PLANNING Minister Matthew Guy visited Hamilton district towns yesterday with the region’s upper house MP David O’Brien to learn more about rural living issues.
They went to Digby, Merino and Hensley Park to discuss farming zones with local landowners and community leaders.
In August Mr Guy announced rural planning zone changes to protect farmland and give councils more autonomy in decision-making.
The new rural living, rural activity and farming zones were designed to make it easier for local councils to vote on planning issues specific to their area.
This included identifying good farming areas that need protection and better use of former farmland for lifestyle lots for population management and sustainable population growth.
“Councils had very consistent messages that they needed more flexibility, they needed to be able to work the zones as was best for their own municipality and that country areas are not a one-size-fits-all,” he said in August. Last week, Mr O’Brien, the Nationals member for Western Victoria, called for community discussion on his suggestions for cluster communities in farming zones.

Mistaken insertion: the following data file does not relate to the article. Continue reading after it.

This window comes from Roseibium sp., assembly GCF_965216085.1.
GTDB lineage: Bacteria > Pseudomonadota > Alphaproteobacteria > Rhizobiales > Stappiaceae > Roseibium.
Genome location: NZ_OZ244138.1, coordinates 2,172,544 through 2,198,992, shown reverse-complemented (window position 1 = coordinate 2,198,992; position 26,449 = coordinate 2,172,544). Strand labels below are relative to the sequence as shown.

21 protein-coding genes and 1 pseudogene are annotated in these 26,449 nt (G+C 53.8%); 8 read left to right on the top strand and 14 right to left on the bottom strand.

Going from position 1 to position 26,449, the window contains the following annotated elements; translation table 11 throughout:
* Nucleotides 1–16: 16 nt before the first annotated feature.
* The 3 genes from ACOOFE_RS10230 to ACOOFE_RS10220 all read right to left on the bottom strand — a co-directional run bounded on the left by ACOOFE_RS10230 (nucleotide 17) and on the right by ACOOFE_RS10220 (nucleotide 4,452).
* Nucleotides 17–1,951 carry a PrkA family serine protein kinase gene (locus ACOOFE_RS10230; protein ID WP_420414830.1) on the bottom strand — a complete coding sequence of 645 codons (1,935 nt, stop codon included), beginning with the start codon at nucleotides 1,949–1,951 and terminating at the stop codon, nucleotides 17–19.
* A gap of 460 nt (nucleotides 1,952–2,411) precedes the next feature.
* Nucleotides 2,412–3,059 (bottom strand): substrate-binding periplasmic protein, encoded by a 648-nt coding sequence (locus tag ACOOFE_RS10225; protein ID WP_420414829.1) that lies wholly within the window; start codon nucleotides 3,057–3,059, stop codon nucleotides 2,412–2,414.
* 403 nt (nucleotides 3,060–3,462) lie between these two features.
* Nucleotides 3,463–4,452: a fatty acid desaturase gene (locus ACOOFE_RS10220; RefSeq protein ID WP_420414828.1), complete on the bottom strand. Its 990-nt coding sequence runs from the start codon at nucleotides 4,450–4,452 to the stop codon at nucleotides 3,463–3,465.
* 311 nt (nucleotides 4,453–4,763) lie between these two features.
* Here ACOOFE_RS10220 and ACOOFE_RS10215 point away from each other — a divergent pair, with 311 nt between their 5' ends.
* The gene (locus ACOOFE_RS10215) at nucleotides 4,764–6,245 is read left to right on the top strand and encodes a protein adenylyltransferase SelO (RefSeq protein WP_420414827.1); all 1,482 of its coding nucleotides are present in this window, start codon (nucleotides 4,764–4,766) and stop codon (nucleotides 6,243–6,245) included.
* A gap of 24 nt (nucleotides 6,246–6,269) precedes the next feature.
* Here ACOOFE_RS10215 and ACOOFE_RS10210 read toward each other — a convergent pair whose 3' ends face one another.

“I believe that land parcels in various sizes in regional areas need to be unlocked to give residents more choice when building a home,” he said.
“The usual minimum size for a dwelling lot in the farming zone in 40 hectares.
“However, this has sometimes resulted in an inability to build multiple properties — for example, to allow family members to live in nearby dwellings.
“Rather than 200 hectares being divided into five 40-hectare lots, a cluster communities model would separate an area of five one-hectare lots for housing, retaining 195 hectares for farmland.”
Mr O’Brien said his model would increase rates revenue for councils, increase service efficiency and rejuvenate current infrastructure such as schools and medical centres.